In this study, one particularly illustrative analysis evaluated the relative prognostic significance of single tier increases in the 7 biopsy-assigned Gleason stratifications listed above, compared to traditional PSA risk stratifications (< 10, 10–19.9, and ≥ 20 ng/ml; scored 1–3) and T stages (scored 1-4). In this model, single level increases among the 7 identified Gleason stratifications were globally more important than traditional PSA risk tiers and T stage. This observation is remarkable given the increased number of analyzed Gleason tiers, which would be expected to dilute the hazard differentials offered by single level increases. In other words, seemingly minor variations in biopsy-assigned Gleason scores (e.g., 3+4 vs 4+3, or 9 vs 10) carried greater prognostic significance than conventional PSA stratifications (e.g., 10-19.9 vs ≥ 20 ng/ml) and broad T stage assignments (e.g., T2 vs T3) for men treated with radiation therapy during this contemporary 3-year interval.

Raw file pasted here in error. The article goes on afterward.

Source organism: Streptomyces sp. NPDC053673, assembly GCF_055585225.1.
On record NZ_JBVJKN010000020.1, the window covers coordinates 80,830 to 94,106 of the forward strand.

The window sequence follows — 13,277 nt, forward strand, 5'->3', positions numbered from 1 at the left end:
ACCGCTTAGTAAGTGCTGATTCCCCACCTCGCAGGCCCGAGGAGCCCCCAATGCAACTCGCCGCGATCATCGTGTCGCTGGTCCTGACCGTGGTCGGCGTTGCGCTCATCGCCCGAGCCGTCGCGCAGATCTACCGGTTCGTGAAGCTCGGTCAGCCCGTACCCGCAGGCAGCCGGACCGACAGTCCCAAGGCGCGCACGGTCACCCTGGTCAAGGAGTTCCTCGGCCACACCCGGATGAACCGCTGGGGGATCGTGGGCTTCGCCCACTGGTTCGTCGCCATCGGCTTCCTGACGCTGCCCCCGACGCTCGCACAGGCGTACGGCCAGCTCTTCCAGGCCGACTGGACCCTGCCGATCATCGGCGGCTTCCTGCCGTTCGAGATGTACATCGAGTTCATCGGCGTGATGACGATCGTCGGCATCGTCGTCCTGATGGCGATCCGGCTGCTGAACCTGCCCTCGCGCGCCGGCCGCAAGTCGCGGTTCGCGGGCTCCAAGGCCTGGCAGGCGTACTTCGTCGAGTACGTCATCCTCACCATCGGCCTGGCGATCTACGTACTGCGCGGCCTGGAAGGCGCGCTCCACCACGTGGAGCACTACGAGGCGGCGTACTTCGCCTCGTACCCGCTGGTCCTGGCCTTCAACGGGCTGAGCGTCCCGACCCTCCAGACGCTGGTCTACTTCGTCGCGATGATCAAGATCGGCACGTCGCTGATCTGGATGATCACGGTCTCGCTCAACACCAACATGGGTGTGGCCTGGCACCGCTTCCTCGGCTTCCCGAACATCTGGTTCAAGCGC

In some ways it is difficult to believe that now, nearly 50 years from its initial description, a histologic grading system dependent on light microscopy has endured as arguably the most robust prognostic factor for localized prostate cancer. It also may be tempting to assume that genomic profiling may soon replace phenotypic Gleason assignments which, despite rigorous criteria, are inherently dependent on subjective interpretation. Multi-gene expression profiling assays, such as the Oncotype DX® and MammaPrint® panels, have notably demonstrated prognostic and predictive value in breast cancer and are increasingly being incorporated into clinical management decisions. However, these assays do not replace, but rather add to, the prognostication offered by validated traditional clinical factors in breast cancer, such as TNM staging and receptor status. Similarly, the NCCN guidelines now recognize early advancements in RNA expression panels for prostate cancer, including the Cell Cycle Progression (CCP) score and Genomic Prostate Score (GPS). Overall, early studies of these panels have demonstrated enhancement of traditional stratification models (including Gleason, PSA, and T stage), notably as new independent prognostic factors, without consistent correlation with other factors or significant prognostic interactions.